15 of 16 people found the following review helpful
A welcome error,
This review is from: Hidden: Betrayed, Exploited and Forgotten. How One Boy Overcame the Odds. (Paperback)
In August 2008 I ordered 'The Hidden Assassins' by Robert Wilson. The Hidden Assassins I was not pleased when the Amazon Marketplace supplier sent me a copy of 'Hidden' by Cathy Glass. Not my sort of book. When I pointed out their error they told me to keep it and immediately sent me a copy of the book I had ordered. Both books have sat unread on my shelf for 3 years until last weekend when I picked up 'Hidden'. I read the first 150 pages on Sunday night, eventually setting it down after 1.00am. I have to work!
Perhaps it is my sort of book after all. Cathy Glass knows how to tell a good story and this is a good story. We are all vaguely aware of foster-parenting going on and may even know some foster parents but I had no idea of all the extra stuff that entails - on top of the job of being a good parent. All the people who are involved in the complex system which has evolved to protect vulnerable children who are taken into care. This book was an education in the social care system and the role of (now I am going to have to say some bad words) social workers. There, I've said it. We hear and see so much about the failings and disasters of social workers and social care - I was ready for the tirade. However in this case all those in offialdom (or almost all) shine out as caring professionals who get it right. They have a lot to put up with and yet they do the job well. I wonder how many more successes there are who we never hear about.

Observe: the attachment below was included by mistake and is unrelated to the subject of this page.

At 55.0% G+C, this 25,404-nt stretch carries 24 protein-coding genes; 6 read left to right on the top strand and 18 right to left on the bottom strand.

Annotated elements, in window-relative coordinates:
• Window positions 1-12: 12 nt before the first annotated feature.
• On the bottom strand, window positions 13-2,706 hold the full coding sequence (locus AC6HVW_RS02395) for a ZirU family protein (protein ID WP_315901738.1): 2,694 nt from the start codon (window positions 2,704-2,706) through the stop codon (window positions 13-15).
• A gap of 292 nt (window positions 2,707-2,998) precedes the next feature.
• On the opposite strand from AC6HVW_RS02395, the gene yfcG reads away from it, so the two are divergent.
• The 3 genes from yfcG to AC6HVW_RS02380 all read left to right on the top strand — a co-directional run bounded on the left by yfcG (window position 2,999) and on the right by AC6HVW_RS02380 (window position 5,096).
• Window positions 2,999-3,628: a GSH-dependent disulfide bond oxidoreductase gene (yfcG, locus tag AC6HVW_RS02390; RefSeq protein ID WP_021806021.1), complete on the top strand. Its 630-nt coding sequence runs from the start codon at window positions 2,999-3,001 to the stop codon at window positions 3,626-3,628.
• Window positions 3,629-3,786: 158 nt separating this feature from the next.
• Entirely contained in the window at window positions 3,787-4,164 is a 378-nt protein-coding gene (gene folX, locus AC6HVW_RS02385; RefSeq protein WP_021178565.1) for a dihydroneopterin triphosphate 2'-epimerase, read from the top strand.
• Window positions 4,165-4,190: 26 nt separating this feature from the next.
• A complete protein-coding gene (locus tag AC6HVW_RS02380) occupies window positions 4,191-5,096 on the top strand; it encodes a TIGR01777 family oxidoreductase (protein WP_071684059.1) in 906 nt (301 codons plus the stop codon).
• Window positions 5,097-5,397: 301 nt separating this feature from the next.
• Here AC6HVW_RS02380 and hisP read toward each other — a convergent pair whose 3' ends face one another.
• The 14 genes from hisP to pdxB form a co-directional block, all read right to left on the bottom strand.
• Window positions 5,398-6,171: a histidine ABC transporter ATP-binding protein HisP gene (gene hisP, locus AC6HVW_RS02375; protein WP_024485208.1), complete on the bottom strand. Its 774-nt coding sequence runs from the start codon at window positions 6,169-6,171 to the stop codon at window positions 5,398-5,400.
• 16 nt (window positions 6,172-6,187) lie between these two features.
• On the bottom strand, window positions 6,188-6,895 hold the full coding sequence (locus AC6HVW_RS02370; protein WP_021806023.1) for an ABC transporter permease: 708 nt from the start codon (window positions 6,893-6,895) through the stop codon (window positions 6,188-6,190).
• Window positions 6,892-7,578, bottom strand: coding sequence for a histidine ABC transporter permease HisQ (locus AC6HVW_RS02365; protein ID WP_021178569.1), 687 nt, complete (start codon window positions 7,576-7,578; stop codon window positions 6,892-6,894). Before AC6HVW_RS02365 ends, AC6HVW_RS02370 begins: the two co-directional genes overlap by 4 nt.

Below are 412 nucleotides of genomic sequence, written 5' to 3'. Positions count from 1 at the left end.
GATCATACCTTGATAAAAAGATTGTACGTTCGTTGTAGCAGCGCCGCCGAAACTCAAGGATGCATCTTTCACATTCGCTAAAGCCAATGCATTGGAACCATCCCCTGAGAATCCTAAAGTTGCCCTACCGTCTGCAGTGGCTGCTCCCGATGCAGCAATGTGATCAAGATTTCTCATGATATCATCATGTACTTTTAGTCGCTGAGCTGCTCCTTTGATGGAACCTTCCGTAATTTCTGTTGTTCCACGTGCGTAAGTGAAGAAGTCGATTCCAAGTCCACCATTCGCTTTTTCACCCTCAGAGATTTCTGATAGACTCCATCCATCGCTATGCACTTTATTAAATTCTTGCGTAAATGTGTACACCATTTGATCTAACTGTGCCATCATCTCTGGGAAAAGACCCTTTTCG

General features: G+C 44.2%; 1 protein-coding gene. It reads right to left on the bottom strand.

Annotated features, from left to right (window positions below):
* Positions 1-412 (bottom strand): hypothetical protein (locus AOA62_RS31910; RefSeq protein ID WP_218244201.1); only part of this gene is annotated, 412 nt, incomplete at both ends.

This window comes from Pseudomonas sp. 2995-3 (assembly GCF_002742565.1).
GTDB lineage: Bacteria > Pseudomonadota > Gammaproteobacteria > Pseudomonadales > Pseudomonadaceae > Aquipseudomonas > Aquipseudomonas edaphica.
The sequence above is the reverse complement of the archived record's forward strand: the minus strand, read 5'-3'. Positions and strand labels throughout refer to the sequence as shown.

The 'star' of the book is Tayo a 10 year old removed from the control of his mother and placed in the care of Cathy. Tayo is the 'Hidden' one and a representative of many more hidden ones. A young boy brought into the UK from Africa who after 5 years living here still does not exist in the official world. No national insurance number, no GP, no dentist, no permanent place of abode, dragged around by a drunken, drug-fuelled mother who is also Hidden. The life he lead prior to being placed in care is beyond belief, including a year working in an East London sweatshop when he was 8 years old. He lost that job when he got seriously hurt in a factory accident but even then he got no medical treatment because he was Hidden. How does this go on in Britain today?
Ultimately however this is an optimistic story of hope triumphing over great adversity and it is a gripping read. I recommend it and send my belated thanks to the book seller for that silly mistake they made three years ago. Must read 'The Hidden Assassins' some time soon too.